The effect of chewing gum on learning as measured by test performance

K. L. Allen, R. G. Norman, R. V. Katz

Research output: Contribution to journalArticlepeer-review


This research project investigated the relationship between chewing gum and short-term learning, as prior studies had reported conflicting results. Incoming first-year dental students were assigned by stratified randomisation to either a group who chewed gum during lectures and examinations or a group that did not chew gum. The research subjects listened to a taped lecture on dental anatomy and then completed two examinations: (1) a test of specific knowledge which was a multiple-choice test on the dental anatomy lecture material; and (2) a test of generalised knowledge which was a standardised reading comprehension exam. Statistical analysis of the results showed that in a group of graduate students with a history of high academic performance, there was no difference in learning between research subjects who chewed gum compared with those who did not chew gum, as measured by performance on either test.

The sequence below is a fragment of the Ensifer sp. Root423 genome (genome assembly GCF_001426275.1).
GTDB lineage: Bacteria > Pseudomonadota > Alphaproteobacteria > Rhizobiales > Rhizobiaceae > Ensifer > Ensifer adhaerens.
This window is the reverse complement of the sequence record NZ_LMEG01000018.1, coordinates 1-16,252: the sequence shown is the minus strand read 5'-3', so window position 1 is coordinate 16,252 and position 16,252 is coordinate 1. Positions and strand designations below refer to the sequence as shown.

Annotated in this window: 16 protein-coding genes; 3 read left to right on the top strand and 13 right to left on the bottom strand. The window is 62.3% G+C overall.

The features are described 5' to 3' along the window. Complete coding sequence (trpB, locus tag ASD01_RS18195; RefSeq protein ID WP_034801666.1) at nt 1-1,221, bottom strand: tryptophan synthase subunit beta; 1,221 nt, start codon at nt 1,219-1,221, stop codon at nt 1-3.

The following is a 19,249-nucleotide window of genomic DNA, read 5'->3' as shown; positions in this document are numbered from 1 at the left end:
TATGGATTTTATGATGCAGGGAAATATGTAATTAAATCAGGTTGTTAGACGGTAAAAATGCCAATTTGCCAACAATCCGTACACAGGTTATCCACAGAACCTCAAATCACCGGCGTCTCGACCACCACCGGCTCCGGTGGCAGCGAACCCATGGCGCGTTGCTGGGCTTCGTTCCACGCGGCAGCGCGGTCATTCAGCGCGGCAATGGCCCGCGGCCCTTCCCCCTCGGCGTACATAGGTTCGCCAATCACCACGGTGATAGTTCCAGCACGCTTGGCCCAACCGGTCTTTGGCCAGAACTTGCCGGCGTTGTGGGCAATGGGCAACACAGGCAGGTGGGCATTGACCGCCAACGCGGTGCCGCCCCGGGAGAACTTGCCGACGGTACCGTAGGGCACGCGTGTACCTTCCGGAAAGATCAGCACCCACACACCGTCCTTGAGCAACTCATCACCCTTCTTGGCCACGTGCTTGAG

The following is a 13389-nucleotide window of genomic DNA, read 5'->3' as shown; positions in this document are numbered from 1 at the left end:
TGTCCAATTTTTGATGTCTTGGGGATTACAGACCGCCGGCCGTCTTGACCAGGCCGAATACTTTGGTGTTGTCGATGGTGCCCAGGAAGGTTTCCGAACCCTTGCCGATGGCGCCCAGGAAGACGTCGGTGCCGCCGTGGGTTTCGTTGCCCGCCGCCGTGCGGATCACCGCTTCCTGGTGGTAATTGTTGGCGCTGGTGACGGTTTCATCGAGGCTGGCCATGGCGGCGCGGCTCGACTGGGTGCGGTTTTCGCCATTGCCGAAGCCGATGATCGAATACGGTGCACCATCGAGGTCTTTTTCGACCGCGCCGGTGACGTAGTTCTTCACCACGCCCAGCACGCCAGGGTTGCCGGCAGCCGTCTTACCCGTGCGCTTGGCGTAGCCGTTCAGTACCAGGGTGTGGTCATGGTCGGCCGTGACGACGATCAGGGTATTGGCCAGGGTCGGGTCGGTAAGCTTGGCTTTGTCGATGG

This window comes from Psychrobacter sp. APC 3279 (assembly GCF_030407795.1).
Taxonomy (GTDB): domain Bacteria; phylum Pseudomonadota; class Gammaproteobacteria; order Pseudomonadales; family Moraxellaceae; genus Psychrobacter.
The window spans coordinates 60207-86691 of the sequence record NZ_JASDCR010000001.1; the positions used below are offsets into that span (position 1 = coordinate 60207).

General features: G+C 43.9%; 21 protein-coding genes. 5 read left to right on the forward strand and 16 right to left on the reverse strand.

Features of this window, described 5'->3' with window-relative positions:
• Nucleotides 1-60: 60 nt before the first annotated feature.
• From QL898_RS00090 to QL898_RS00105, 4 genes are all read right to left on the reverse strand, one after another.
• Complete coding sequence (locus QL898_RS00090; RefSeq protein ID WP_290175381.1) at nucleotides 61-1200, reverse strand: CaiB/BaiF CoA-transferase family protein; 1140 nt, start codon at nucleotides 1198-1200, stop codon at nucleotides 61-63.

Original languageEnglish (US)
Pages (from-to)102-107
Number of pages6
JournalNutrition Bulletin
Issue number2
StatePublished - Jun 2008


  • Chewing gum
  • Learning
  • Memory

ASJC Scopus subject areas

  • Medicine (miscellaneous)
  • Nutrition and Dietetics


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